The story begins with a violent robbery of a former colleague, and Cotton is back to business (not antiquarian book business). The mystery and the thrill involve centuries-old mysteries of the Templar Knights, lost treasure, and, more importantly, lost secret knowledge. Then there are the zealots and the assassins, which all combine to make this one helluva religious thriller. Pun intended.
The Quest by Nelson DeMille
Back before the religious thriller became, well, a whole genre onto itself, Nelson DeMille penned The Quest, about the quest for—yes—the Holy Grail. But don’t go thinking he knocked off Dan Brown to do it. DeMille wrote this book back in 1975, years before The Da Vinci Code, and then rewrote and republished it 38 years later in 2013.
The master of cold war novels turned this one hot-blooded and steamy. DeMille said at the time, “In 2013, I rewrote The Quest and doubled its length, making it, I hope, a far better story than the original, without deviating from the elements that made the story so powerful and compelling when I first wrote it.” I didn’t read the earlier version, but the update is, well, thrilling.
The Exorcist by William Peter Blatty
You know how they never make a movie that’s as good as the book? Sometime that’s so not true. The Exorcist, like Rosemary’s Baby, proved the exception to that truism. Published in 1971, the novel was so scary, so creepy, so out-and-out frightening, that it had the world afraid of: little girls, priests, outdoor stairs, Georgetown, windows, Ouija boards, and the dark. The movie simply reinforced those terrors.
Totally unique, written with literary skill, but appealing enough to capture pop culture—the novel’s fictitious mom is a famous actress who must turn to the church when her child becomes possessed—Blatty created a horrifically scary tale. Why do I consider it a religious thriller? How do you get any more religious or thrilling than the Devil vs. the Catholic Church?
The Face of God by Paul Badde
While technically not a thriller—it’s not even fiction!—Paul Badde, a bestselling author, historian, and Vatican correspondent for the German newspaper Die Welt, spent years researching the mysterious cloth bearing the image of Jesus in Manopello, Italy, and it reads like a thriller.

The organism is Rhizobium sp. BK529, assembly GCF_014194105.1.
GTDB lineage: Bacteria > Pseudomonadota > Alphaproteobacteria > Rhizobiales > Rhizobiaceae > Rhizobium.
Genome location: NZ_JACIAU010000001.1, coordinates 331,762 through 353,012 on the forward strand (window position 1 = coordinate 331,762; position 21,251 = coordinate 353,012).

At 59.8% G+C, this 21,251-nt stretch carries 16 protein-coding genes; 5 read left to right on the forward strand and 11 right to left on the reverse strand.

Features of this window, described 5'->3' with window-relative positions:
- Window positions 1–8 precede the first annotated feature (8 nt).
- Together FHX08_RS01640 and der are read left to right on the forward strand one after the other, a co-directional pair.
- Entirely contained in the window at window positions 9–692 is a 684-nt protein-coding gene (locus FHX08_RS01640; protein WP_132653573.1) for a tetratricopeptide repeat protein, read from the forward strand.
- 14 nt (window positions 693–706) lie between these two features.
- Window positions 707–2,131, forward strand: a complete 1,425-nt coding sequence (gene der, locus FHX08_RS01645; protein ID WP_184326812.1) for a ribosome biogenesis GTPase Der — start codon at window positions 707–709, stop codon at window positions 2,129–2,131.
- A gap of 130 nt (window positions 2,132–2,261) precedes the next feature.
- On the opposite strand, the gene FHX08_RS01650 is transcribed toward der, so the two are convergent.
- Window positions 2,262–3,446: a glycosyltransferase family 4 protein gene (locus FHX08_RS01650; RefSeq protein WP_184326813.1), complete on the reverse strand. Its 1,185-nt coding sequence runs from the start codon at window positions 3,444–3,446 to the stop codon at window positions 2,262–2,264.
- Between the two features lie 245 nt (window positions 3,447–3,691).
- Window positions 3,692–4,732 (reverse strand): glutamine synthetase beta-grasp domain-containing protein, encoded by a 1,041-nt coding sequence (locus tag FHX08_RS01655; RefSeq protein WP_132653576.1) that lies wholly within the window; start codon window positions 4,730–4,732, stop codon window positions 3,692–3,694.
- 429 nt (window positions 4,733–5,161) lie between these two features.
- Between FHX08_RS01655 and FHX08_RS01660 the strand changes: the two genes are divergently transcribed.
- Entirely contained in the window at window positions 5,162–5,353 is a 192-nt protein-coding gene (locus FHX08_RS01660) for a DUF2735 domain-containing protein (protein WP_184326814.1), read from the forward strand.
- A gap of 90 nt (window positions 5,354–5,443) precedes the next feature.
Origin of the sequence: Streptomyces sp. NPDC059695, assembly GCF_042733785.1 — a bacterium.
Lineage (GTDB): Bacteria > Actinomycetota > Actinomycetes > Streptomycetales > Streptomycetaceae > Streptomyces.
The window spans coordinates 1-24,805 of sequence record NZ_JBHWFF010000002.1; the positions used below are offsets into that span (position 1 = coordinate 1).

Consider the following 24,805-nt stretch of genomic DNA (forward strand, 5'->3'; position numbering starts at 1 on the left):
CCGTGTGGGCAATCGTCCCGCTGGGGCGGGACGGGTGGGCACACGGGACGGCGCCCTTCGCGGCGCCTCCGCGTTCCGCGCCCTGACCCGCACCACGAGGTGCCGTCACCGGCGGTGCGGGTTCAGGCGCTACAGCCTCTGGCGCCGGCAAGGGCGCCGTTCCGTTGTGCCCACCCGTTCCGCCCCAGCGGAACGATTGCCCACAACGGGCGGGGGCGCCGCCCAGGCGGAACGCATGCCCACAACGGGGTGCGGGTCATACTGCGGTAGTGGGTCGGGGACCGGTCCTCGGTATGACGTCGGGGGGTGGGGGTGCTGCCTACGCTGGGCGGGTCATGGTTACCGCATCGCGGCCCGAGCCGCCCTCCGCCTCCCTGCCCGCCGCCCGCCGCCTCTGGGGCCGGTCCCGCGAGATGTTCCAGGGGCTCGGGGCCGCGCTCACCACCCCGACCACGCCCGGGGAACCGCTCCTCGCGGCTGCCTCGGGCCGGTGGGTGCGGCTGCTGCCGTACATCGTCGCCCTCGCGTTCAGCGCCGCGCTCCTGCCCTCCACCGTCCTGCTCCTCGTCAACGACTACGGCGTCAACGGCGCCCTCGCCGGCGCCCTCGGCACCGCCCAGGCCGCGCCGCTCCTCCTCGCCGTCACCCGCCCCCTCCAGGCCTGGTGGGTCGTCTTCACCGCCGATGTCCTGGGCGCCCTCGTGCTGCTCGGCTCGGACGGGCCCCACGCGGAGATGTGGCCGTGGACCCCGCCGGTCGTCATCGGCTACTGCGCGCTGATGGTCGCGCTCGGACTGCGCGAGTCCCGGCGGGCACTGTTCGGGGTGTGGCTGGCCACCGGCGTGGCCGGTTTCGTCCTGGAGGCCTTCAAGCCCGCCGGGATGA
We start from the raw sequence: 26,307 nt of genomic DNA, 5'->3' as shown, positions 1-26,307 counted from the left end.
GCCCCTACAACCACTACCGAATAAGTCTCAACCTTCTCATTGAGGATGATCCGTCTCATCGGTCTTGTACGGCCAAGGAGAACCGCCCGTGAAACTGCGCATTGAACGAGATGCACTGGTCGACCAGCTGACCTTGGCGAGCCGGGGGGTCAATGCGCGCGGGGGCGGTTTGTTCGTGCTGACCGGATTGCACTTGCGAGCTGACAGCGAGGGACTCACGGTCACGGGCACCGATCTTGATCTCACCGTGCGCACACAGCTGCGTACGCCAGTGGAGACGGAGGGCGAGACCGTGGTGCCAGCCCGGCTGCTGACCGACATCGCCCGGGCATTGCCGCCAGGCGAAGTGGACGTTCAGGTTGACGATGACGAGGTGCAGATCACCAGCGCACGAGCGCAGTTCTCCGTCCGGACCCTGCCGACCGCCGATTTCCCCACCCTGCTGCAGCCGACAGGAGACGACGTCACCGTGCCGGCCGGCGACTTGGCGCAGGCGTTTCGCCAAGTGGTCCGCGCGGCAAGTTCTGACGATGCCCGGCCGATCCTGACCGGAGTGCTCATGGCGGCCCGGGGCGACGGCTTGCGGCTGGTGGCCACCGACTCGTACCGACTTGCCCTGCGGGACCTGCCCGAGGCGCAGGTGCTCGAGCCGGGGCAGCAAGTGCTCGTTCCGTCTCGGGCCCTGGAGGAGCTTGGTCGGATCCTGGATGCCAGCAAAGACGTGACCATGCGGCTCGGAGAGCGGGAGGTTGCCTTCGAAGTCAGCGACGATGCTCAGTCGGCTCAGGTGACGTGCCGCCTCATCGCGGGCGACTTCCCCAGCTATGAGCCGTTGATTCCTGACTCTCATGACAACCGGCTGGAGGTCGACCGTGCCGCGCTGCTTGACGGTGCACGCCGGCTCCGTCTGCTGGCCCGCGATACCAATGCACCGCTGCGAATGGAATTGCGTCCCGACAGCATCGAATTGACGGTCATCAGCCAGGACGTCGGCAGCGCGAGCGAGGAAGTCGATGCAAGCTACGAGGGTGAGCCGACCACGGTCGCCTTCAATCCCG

I met Badde myself in Italy when I was researching that same icon for my novel The Sixth Station. That relic, il Volto Santo, a mysterious piece of silk bearing an image of the face of Jesus, resides in a monastery deep in the mountains of Abruzzo, Italy. Although the book is about his quest to find the truth, it reads like a thriller.
The Devils of Loudun by Aldous Huxley
Published in 1952, it’s called a “nonfiction novel” because it is a historical retelling of events in seventeenth-century France. A group of Ursuline nuns there supposedly became possessed by demons after a Roman Catholic priest by the name of Urbain Grandier made a pact with the devil. It’s really more a story about sexually repressed nuns and religious fanaticism than demonic possession. But since back then, sex among the unmarried was as bad as devil worship? Burn ’em at the stake!
The book was made into a stage play and then a movie starring Oliver Reed and Vanessa Redgrave in 1971, which I love, and a German opera, which I, thank God (again, pun intended), skipped.
The Bible by Moses (and 39 or so others)
Seriously, what other book has this many thrilling, scary, sometimes revolting edge-of-your-seat chapters? People speaking to God, God speaking to people, people doing insane things to please God, people getting severely punished for doing insane things that didn’t please God? Sex, murder, plagues, fleeing from oppressors, slavery, incest, and then there’s the Seven Seals and the Seven Plagues, which seem to be upon us even as we speak. Yikes. Talk about a thriller for the ages!